On this day last year, I was sitting at home eagerly awaiting the start of the second batch of screenings courtesy of Maskoon Fantastic Film Festival. The Festival’s opening night had left me in awe of its quirky first selection, Swiss Army Man, and excited for the round-up of films and workshops to come. By the end of that week, I’d found myself a part of a tight-knit community of film lovers, exposed to work and people from different parts of the world. Perhaps it is in that sense of unity, in going every day and seeing the faces of familiar strangers, that the beauty of festivals exists.
And that makes me even more excited for this year’s iteration of Maskoon Film Festival, helmed once again by executive director Myriam Sassine, who was nice enough to sit down with Reel Rambler to talk about the festival’s origins, the team’s challenges, and the future of the festival.
Can you tell me a bit about your career in the industry?
I studied filmmaking at the Lebanese Academy of Fine Arts (ALBA) then obtained an MA in Cinema Research from IESAV. I worked in television for a while and in 2010, I joined Abbout Productions and later became a film producer. I’ve always been interested in making culture widely accessible to people as I believe it’s only through arts and culture that one can grow up to be open-minded and aware of the other and of the world’s various issues.
I believe cinema is the best medium for that as it is the most popular artform. For years, I worked with Nadi Lekol Nas on projects to conserve our cultural heritage and spreading it such as making available the works of older Lebanese filmmakers like Maroun Baghdadi, Borhane Alaouié and, more recently, Georges Nasser – the founding father of Lebanese Cinema.
How did Maskoon come about exactly?
Maskoon’s idea stems from all [the aforementioned], my work as a film producer, and my genuine desire to [reconcile] two different worlds: the cinephile and the mass audience; the film professionals and the average spectators. It started with an idea that my colleague and long term friend Antoine Waked got and later on Abbout Productions, Cinemoz, ALBA, and Metropolis joined us on as the festival’s main partners.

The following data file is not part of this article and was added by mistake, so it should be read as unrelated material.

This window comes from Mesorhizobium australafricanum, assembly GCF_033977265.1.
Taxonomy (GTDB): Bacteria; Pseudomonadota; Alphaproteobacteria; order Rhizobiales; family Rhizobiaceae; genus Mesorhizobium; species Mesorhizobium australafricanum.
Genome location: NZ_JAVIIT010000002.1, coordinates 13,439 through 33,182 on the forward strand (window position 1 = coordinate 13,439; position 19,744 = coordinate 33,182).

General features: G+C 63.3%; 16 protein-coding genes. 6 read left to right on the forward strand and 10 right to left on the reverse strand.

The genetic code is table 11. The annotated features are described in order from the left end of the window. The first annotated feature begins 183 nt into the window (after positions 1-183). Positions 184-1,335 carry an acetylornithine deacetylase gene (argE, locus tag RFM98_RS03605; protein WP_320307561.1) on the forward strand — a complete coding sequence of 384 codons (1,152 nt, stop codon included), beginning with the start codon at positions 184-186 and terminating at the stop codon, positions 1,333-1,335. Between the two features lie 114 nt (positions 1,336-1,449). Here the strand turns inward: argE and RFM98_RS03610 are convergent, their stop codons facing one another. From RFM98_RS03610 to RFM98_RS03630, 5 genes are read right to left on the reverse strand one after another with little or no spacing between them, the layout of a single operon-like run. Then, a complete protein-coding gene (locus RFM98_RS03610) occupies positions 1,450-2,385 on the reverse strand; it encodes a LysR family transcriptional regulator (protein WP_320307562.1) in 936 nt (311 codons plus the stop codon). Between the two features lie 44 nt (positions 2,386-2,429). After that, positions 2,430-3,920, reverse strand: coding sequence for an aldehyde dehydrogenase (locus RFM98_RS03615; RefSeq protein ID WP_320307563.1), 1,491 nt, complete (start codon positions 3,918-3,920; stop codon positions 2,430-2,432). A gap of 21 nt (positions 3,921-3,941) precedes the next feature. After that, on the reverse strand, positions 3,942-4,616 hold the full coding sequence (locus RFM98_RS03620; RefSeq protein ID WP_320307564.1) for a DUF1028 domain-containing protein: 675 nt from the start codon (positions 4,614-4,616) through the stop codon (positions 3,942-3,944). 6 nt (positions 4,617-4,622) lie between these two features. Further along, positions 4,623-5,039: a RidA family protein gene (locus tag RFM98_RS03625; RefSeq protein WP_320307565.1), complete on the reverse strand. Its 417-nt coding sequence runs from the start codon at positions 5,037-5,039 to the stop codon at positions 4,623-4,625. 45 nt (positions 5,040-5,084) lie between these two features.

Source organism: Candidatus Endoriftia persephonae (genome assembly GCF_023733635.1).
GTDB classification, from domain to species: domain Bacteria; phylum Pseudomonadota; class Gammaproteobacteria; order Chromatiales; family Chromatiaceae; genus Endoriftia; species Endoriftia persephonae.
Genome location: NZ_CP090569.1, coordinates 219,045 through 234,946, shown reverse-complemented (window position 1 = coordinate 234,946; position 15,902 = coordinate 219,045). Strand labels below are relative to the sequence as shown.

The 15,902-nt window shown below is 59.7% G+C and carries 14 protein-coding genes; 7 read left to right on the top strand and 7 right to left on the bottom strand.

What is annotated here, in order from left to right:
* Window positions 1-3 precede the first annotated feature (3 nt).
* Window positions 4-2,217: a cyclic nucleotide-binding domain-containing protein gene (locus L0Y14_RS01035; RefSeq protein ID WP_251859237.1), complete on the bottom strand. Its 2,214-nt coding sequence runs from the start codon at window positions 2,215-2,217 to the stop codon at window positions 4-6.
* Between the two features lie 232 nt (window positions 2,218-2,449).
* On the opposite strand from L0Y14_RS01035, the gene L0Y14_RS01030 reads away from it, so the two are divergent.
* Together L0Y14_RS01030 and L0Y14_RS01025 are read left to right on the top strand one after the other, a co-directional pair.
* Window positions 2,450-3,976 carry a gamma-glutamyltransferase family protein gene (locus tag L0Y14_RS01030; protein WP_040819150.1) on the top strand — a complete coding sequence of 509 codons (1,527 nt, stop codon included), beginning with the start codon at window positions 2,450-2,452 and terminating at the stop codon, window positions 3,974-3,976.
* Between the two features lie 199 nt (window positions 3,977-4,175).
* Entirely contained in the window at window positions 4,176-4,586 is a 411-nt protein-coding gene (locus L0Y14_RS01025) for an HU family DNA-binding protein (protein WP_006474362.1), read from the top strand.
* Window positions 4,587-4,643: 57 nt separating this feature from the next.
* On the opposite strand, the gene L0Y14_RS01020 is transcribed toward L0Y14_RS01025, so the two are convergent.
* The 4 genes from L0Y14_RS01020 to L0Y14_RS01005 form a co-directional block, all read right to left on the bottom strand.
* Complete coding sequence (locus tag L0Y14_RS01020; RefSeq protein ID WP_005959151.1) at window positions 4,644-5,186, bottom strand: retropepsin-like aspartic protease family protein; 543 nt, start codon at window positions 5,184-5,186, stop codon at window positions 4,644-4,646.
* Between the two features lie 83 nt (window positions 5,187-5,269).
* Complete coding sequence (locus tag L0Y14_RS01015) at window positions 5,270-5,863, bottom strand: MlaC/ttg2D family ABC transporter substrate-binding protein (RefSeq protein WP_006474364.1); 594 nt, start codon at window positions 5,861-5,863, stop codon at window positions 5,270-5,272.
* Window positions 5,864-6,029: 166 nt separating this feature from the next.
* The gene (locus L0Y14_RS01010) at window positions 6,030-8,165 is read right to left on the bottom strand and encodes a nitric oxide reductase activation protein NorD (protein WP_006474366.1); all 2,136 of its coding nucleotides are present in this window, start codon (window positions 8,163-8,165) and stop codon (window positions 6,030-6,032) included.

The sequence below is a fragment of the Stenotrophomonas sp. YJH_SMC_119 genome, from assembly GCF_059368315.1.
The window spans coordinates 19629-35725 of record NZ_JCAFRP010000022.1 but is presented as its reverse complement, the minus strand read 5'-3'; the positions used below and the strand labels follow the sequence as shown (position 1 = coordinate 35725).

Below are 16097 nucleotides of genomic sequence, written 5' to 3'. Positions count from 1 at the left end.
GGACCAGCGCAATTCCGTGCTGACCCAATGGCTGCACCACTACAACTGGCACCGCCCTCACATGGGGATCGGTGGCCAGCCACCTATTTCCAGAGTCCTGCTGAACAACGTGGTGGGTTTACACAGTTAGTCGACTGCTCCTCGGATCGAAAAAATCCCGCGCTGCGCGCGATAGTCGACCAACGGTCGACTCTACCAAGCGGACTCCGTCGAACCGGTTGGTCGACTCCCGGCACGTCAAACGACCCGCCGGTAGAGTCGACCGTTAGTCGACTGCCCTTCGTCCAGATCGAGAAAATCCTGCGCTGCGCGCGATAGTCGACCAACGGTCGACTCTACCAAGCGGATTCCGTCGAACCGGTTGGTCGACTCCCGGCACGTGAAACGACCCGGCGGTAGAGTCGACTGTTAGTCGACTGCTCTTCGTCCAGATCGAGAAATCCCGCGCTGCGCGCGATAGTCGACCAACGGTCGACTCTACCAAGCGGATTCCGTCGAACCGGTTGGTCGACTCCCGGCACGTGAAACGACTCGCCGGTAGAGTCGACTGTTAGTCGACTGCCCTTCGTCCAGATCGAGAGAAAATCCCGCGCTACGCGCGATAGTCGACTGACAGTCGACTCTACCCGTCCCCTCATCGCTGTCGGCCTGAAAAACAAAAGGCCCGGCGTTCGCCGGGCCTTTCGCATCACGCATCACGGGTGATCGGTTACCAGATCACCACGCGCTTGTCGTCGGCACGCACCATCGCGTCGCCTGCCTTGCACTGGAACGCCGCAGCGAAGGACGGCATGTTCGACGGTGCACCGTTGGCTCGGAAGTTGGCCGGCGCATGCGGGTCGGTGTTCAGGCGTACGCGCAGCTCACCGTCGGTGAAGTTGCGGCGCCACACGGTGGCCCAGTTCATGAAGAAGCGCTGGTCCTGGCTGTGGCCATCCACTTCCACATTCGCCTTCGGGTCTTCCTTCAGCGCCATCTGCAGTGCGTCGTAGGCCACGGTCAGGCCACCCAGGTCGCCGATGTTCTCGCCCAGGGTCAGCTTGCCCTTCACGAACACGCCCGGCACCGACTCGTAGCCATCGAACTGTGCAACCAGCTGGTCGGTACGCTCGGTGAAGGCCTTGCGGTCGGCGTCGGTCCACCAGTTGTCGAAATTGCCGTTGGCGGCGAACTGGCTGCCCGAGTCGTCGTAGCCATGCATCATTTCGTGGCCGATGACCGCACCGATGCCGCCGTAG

And I, for one, am very thankful for that! So, why exactly did you opt for a festival in genre films specifically?
First of all, I’ve always dreamt of having my own festival where I could show movies, invite guests, initiate debates, and defend projects I believe in. That being said, I didn’t know exactly what I kind of festival I wanted. There are many film festivals in Lebanon, and I needed to find the proper angle to create [something fresh].
And so came the idea of genre films.
Yes. One day, Antoine and I were having one of our recurrent discussions about genre films, how financially viable they are and how [there is a lack] of genre films coming out of the Middle East. Antoine suggested we create a Fantastic Film Festival. The idea immediately appealed to me and we started developing and researching it to be able to pitch it […]. We booked the dates [at Metropolis] and Maskoon suddenly became a reality. We had less than a year to make it happen. We were lucky that Abbout’s entire team volunteered to work on the festival, and we started defining our objectives.
And what are those objectives?
Maskoon aims to showcase the best genre world cinema films to show that genre films can be high-end auteur films and at the same time films that appeal to large audiences. We ultimately wanted to encourage local filmmakers to start thinking and developing genre projects. The Lebanese short film competition we launched this year, the guests we bring, the masterclasses ,and networking sessions we organise all aim to create a platform where people with similar tastes and ideas meet, discuss, and potentially collaborate in the future.
What’s your favourite part about curating MaskoonFFF?